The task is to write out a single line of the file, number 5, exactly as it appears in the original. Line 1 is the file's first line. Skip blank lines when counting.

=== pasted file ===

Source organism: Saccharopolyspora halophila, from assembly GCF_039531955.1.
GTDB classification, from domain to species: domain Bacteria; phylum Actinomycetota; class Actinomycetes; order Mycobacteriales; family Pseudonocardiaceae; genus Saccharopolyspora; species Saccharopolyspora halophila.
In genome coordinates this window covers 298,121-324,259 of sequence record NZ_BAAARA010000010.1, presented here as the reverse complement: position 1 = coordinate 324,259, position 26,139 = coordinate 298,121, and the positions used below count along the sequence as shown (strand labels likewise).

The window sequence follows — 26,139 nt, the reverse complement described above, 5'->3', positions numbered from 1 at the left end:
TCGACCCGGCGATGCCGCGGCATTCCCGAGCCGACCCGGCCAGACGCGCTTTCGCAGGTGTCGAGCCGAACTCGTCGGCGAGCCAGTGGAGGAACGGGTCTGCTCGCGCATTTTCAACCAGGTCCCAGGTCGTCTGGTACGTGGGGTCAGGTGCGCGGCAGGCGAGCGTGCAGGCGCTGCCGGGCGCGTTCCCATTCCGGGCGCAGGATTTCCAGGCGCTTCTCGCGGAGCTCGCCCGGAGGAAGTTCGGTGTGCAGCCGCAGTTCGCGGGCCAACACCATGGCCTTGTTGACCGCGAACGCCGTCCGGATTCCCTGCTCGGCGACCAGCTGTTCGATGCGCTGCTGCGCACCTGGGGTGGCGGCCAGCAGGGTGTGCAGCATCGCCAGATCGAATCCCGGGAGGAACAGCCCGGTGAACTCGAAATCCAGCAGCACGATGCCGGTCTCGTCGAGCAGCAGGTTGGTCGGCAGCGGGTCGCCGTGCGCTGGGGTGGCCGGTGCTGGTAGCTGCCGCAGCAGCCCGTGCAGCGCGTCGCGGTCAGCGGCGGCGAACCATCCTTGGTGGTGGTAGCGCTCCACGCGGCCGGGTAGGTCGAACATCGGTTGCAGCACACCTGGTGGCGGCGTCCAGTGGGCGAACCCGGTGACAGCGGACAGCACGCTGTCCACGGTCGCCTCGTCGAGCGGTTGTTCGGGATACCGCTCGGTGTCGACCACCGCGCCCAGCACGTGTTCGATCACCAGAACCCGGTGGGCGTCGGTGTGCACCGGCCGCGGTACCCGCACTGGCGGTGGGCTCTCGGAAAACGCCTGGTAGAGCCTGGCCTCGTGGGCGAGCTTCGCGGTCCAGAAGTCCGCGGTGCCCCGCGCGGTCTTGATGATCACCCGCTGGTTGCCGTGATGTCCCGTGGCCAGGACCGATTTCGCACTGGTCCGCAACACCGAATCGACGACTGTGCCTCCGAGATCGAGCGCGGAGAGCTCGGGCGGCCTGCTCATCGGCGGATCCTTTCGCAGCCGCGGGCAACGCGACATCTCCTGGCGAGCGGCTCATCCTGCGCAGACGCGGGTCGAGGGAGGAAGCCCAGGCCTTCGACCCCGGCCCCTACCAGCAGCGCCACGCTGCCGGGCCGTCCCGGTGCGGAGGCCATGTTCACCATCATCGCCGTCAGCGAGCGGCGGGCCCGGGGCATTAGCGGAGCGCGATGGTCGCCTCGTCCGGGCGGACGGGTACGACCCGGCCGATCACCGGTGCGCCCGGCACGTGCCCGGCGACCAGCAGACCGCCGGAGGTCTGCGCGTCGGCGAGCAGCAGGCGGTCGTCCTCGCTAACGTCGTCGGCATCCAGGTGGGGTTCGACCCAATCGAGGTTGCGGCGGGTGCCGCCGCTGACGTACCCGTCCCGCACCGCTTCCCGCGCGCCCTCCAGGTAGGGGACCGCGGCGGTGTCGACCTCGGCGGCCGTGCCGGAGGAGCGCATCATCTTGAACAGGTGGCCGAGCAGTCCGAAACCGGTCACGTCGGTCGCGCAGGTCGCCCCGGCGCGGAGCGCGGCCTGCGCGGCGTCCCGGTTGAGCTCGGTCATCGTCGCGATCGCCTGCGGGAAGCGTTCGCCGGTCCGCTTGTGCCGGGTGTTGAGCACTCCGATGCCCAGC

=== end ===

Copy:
TCGACCCGGCGATGCCGCGGCATTCCCGAGCCGACCCGGCCAGACGCGCTTTCGCAGGTGTCGAGCCGAACTCGTCGGCGAGCCAGTGGAGGAACGGGTCTGCTCGCGCATTTTCAACCAGGTCCCAGGTCGTCTGGTACGTGGGGTCAGGTGCGCGGCAGGCGAGCGTGCAGGCGCTGCCGGGCGCGTTCCCATTCCGGGCGCAGGATTTCCAGGCGCTTCTCGCGGAGCTCGCCCGGAGGAAGTTCGGTGTGCAGCCGCAGTTCGCGGGCCAACACCATGGCCTTGTTGACCGCGAACGCCGTCCGGATTCCCTGCTCGGCGACCAGCTGTTCGATGCGCTGCTGCGCACCTGGGGTGGCGGCCAGCAGGGTGTGCAGCATCGCCAGATCGAATCCCGGGAGGAACAGCCCGGTGAACTCGAAATCCAGCAGCACGATGCCGGTCTCGTCGAGCAGCAGGTTGGTCGGCAGCGGGTCGCCGTGCGCTGGGGTGGCCGGTGCTGGTAGCTGCCGCAGCAGCCCGTGCAGCGCGTCGCGGTCAGCGGCGGCGAACCATCCTTGGTGGTGGTAGCGCTCCACGCGGCCGGGTAGGTCGAACATCGGTTGCAGCACACCTGGTGGCGGCGTCCAGTGGGCGAACCCGGTGACAGCGGACAGCACGCTGTCCACGGTCGCCTCGTCGAGCGGTTGTTCGGGATACCGCTCGGTGTCGACCACCGCGCCCAGCACGTGTTCGATCACCAGAACCCGGTGGGCGTCGGTGTGCACCGGCCGCGGTACCCGCACTGGCGGTGGGCTCTCGGAAAACGCCTGGTAGAGCCTGGCCTCGTGGGCGAGCTTCGCGGTCCAGAAGTCCGCGGTGCCCCGCGCGGTCTTGATGATCACCCGCTGGTTGCCGTGATGTCCCGTGGCCAGGACCGATTTCGCACTGGTCCGCAACACCGAATCGACGACTGTGCCTCCGAGATCGAGCGCGGAGAGCTCGGGCGGCCTGCTCATCGGCGGATCCTTTCGCAGCCGCGGGCAACGCGACATCTCCTGGCGAGCGGCTCATCCTGCGCAGACGCGGGTCGAGGGAGGAAGCCCAGGCCTTCGACCCCGGCCCCTACCAGCAGCGCCACGCTGCCGGGCCGTCCCGGTGCGGAGGCCATGTTCACCATCATCGCCGTCAGCGAGCGGCGGGCCCGGGGCATTAGCGGAGCGCGATGGTCGCCTCGTCCGGGCGGACGGGTACGACCCGGCCGATCACCGGTGCGCCCGGCACGTGCCCGGCGACCAGCAGACCGCCGGAGGTCTGCGCGTCGGCGAGCAGCAGGCGGTCGTCCTCGCTAACGTCGTCGGCATCCAGGTGGGGTTCGACCCAATCGAGGTTGCGGCGGGTGCCGCCGCTGACGTACCCGTCCCGCACCGCTTCCCGCGCGCCCTCCAGGTAGGGGACCGCGGCGGTGTCGACCTCGGCGGCCGTGCCGGAGGAGCGCATCATCTTGAACAGGTGGCCGAGCAGTCCGAAACCGGTCACGTCGGTCGCGCAGGTCGCCCCGGCGCGGAGCGCGGCCTGCGCGGCGTCCCGGTTGAGCTCGGTCATCGTCGCGATCGCCTGCGGGAAGCGTTCGCCGGTCCGCTTGTGCCGGGTGTTGAGCACTCCGATGCCCAGC